Following the monster’s psychology and how other characters viewed the monster was very interesting, and my favorite part of this novel. Some of the events and attitudes definitely left me guessing how this novel was going to play out. Honestly, I wish I had more intelligent things to say about this novel and go on about my ideas of what I thought events/ideas meant, but I don’t know where to begin. There was so much going on besides the monster at times like magic, family, prophecy, violence, government bureaucracy, ambitions in journalism, love and longing, and more.
Anyways, why should you read this novel? Read if you like science fiction, horror or contemporary novels focusing on gruesome monsters hellbent on murderous intentions who try to prevent more death and destruction in a warn torn country. Unless you can’t stand the complexity or hate science fiction or gore, you won’t be disappointed.
I give this a 4 out of 5!
I read a lot of this book listening to a Spooky Spotify playlist I absolutely loved that I wanted to share with you all! I’m sorry (but also not) if this music is not your thing.
How the heck do I rate the books I read? Click here
- Book Review #33: The Familiar Dark by Amy Engel (2020)
Rating: 3 out of 5 ⭐️
Title: The Familiar Dark: A Novel
Author: Amy Engel
Published: 2020 (Dutton Books, New York)
Pages: 238 (Hardcover)
Genres: Fiction, Thriller, Mystery, Crime, Suspense
CW: murder, corrupt police, family abuse, violence, mentions of sexuality
Two reviews in one week! But the book I’m here to talk about was a quick read. Anyways, I read another spooky book, but this one was more crime-thriller spooky than horror spooky (the next book in my stack is a monster of a novel, though). Currently, that book is The Familiar Dark by Amy Engel, who also wrote The Roanoke Girls. Engel is a thriller novelist who also, fun fact, used to be a criminal defense attorney (according to Goodreads). I don’t talk about this enough on my blog, but I actually like reading blurbs about the author’s I read. I view it like finding a credible news publication, sometimes the insight into their backgrounds makes the content all the more worthwhile. This definitely is not the case every time though.
“I thought about all the press conferences I’d seen over the years, parents trotted out for missing kids, killed kids, abused kids. Everyone feels sorry for those parents, those mothers, until they don’t. Until the mothers are too put-together or not put-together enough. Until the mothers are angry. Because that’s the one thing women are never, ever allowed to be. We can be sad, distraught, confused, pleading forgiving. But not furious. Fury is reserved for other people. The worst thing you can be is an angry woman, an angry mother” – Amy Engel, The Familiar Dark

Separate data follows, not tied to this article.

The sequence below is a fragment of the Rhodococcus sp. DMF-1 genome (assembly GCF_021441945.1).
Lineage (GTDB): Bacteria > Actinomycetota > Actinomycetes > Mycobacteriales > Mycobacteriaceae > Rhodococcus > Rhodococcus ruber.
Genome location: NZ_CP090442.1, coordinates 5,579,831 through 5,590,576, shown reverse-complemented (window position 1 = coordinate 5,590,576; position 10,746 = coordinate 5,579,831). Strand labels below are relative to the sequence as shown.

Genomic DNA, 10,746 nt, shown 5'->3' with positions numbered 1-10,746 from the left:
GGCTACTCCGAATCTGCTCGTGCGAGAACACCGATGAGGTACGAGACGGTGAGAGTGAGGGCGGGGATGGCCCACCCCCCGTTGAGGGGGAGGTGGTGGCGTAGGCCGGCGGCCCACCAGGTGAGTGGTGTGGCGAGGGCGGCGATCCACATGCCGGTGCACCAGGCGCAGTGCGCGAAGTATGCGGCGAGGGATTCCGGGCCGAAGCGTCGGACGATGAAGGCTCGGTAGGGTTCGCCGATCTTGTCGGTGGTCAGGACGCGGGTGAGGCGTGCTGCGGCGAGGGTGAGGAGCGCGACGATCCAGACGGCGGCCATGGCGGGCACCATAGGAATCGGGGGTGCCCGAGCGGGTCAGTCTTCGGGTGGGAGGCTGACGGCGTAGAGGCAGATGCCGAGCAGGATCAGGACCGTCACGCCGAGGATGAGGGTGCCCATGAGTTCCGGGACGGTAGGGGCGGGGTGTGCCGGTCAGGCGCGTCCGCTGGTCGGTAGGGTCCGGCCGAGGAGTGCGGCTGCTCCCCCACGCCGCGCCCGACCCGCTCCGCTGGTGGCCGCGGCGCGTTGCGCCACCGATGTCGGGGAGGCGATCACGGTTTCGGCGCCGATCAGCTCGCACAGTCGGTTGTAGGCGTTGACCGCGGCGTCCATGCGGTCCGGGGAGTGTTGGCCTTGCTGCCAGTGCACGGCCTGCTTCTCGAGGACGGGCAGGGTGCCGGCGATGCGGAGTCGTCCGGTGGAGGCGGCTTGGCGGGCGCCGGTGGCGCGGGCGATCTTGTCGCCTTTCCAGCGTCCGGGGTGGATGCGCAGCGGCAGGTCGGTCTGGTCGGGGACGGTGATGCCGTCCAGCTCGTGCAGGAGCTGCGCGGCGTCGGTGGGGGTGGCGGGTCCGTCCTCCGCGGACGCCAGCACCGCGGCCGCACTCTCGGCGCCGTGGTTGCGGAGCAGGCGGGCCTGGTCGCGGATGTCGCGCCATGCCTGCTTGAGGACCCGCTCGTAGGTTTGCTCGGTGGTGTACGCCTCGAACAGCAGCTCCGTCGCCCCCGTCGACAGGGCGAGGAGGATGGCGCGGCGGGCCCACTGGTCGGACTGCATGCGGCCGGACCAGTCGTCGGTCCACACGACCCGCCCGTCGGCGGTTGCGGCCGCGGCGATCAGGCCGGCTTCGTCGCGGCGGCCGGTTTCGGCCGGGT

Eve is a single-mother living in a small town called Barren Springs in the Missouri Ozarks, and is a lot like the others in the town: poor white trash, knocked up as a teenager, and hanging onto the hope she will leave Barren Springs one day. When her 12-year-old and only child, Junie, is murdered on a playground she once played on, Eve discovers she wants revenge and takes a page from her own abusive, cruel mother’s book to make whoever committed the crime pay. During which, Eve battles her own grief, while facing her own demons and the injustices she’s been handed since she was a child.
“Truth is, there’s no good way to navigate being female in this world. If you speak out, say no, stand your ground, you’re a bitch and a harpy, and whatever happens to you is your own fault. You had it coming. But if you smile, say yes, survive on politeness, you’re weak and desperate. An easy mark. Prey in a world full of predators. There are no risk‑free options for women, no choices that don’t come back to smack us in the face” – Amy Engel, The Familiar Dark
This book was a fantastic crime thriller! I definitely recommend if you can get past the triggers in the CW section I mention at the top. I heavily want to note the violence. But overall what I liked most was the perspective of this novel. Sometimes I’m personally exhausted by the increasing popularity of the ‘true crime’ podcasts, books and Netflix shows. As interesting as they are, at the end of the day, the producers and authors are showcasing a family or friend’s tragedy and putting it on display for the world to comment and criticize in a sick fascination. That’s it. Only occasionally do these publications ‘help find the killer’. Otherwise it’s the same thing as publishing a shooter’s name in the news, I believe. (But on a rare occasion I watch/listen to these so I’m fully acknowledging right now I’m slightly hypocritical…) I believe The Familiar Dark comments on this by offering the mother’s perspective with her own criticisms on how others are handling her daughter’s murder. The book also briefly addresses the ‘true crime’ craze, and it was certainly somewhat enlightening.